Imaging Traumatic Brain Injury

Written by: James Demetrious, DC, DABCO

The Problem

Sport-related concussion (SRC) is a form of traumatic brain injury (TBI) with approximately 1.6 to 3.8 million annual incidents. SRC may develop long-term sequelae with post-traumatic headache, psychological distress, cognitive impairment, and learning deficits. [1]

The Damage

Brain injury involves multiple tiers of mechanical forces causing immediate local damage and diffuse axonal injury. Diffuse axonal injury, believed to be the primary neuropathology associated with mild TBI, is characterized as widespread microscopic injuries involving physical disruption of axons/cytoskeletons and metabolic alterations in cellular/sub-cellular biochemistry reactions. [1]

Advanced Imaging

In a recent review paper published by Jang et al., the authors present a review paper to describe the role of diffusion tensor imaging (DTI) and diffusion tensor tractography (DTT) in the diagnosis of traumatic axonal injury induced by head trauma due to concussion and mild traumatic brain injury. [2] The authors offer the following images of traumatic axonal injury:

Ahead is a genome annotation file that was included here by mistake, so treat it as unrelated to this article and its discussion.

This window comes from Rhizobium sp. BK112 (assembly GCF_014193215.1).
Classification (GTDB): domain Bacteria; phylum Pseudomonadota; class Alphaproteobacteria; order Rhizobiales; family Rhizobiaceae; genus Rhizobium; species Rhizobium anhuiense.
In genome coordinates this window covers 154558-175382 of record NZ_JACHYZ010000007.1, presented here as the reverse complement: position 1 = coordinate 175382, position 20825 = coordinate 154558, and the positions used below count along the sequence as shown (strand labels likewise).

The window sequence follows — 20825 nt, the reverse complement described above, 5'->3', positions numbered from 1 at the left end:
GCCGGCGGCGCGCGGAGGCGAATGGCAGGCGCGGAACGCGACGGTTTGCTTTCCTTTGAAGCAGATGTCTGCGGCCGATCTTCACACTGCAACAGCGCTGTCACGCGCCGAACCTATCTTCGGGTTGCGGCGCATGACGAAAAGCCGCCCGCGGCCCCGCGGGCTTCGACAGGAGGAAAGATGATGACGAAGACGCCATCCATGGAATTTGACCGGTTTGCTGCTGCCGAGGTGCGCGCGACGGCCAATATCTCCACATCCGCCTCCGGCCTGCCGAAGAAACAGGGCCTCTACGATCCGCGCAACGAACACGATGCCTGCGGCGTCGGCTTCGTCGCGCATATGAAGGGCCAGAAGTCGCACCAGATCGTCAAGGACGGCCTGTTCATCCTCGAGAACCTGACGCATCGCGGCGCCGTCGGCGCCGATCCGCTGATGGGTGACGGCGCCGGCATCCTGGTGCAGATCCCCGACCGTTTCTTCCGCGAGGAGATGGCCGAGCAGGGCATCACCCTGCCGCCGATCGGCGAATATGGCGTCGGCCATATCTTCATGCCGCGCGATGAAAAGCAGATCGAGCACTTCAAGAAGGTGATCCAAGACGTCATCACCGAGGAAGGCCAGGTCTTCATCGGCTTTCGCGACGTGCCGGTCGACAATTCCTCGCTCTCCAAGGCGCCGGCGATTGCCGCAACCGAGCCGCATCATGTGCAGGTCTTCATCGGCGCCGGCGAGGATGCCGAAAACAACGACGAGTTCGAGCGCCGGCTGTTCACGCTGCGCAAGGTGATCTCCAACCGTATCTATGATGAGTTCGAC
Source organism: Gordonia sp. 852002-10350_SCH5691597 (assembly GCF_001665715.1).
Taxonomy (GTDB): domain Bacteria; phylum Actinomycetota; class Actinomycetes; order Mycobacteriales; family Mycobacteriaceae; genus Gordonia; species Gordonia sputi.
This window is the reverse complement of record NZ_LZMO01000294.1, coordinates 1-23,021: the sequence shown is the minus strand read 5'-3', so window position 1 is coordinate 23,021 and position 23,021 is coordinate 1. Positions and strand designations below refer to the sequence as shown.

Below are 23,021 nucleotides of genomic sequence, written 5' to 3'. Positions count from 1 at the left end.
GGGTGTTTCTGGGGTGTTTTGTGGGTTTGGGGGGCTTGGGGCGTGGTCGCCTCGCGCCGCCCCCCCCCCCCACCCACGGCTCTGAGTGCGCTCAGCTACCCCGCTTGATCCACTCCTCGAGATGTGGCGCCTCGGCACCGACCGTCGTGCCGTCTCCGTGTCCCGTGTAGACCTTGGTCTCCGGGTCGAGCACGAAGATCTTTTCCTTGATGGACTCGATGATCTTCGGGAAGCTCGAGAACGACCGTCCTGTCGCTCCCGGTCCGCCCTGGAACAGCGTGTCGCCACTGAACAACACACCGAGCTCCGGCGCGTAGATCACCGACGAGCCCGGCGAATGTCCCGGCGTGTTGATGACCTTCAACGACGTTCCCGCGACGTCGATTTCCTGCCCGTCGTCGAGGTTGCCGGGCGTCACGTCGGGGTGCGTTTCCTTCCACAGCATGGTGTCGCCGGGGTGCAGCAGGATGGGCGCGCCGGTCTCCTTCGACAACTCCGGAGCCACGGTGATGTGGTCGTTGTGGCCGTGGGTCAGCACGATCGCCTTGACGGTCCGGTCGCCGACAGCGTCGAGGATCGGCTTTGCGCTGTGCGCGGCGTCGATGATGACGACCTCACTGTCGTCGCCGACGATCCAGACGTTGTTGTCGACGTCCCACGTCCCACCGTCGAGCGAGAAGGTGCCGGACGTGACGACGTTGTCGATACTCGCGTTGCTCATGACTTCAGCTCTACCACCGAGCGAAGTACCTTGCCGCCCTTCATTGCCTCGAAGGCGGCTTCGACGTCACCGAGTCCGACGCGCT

A Tractography Study from the NCAA-DoD CARE Consortium

The newly published NCAA-DoD CARE Consortium paper was published related to the measurement of white matter alterations following SRC utilizing diffusion magnetic resonance imaging. The authors characterized the susceptibility of white-matter fiber tracts longer than 100 mm appeared to be more vulnerable to mild brain injury. [1]

What Can We Do With This Information?

These findings help further inform the pathophysiological mechanisms of concussion, which have important implications for understanding neurobiological recovery and possible development of therapeutic interventions to promote brain recovery after mild TBI. [1]

Recommendations for Prevention, Concussion Protocols, Diagnosis, and Therapeutic Interventions

The ability to visualize axonal injury provides substantial insight into the prevention, diagnosis, and therapeutic approaches for patients sustaining traumatic brain injuries. It is requisite that chiropractic physicians understand these mechanisms and burgeoning research.

At PostGradDC, we offer advanced continuing education to better understand, diagnose, treat and make appropriate referrals of our patients to ancillary providers.


1.) Jang, S.-H.; Cho, M.-J. Role of Diffusion Tensor Imaging in the Diagnosis of Traumatic Axonal Injury in Individual Patients with a Concussion or Mild Traumatic Brain Injury: A Mini-Review. Diagnostics 2022, 12, 1580.

2.) Mustafi et al.Effects of White-Matter Tract Length in Sport-Related Concussion: A Tractography Study from the NCAA-DoD CARE Consortium. Journal of Neurotrauma. Online ahead of print.


The views and opinions expressed in this presentation are solely those of the author. We offer this only to educate and inform.

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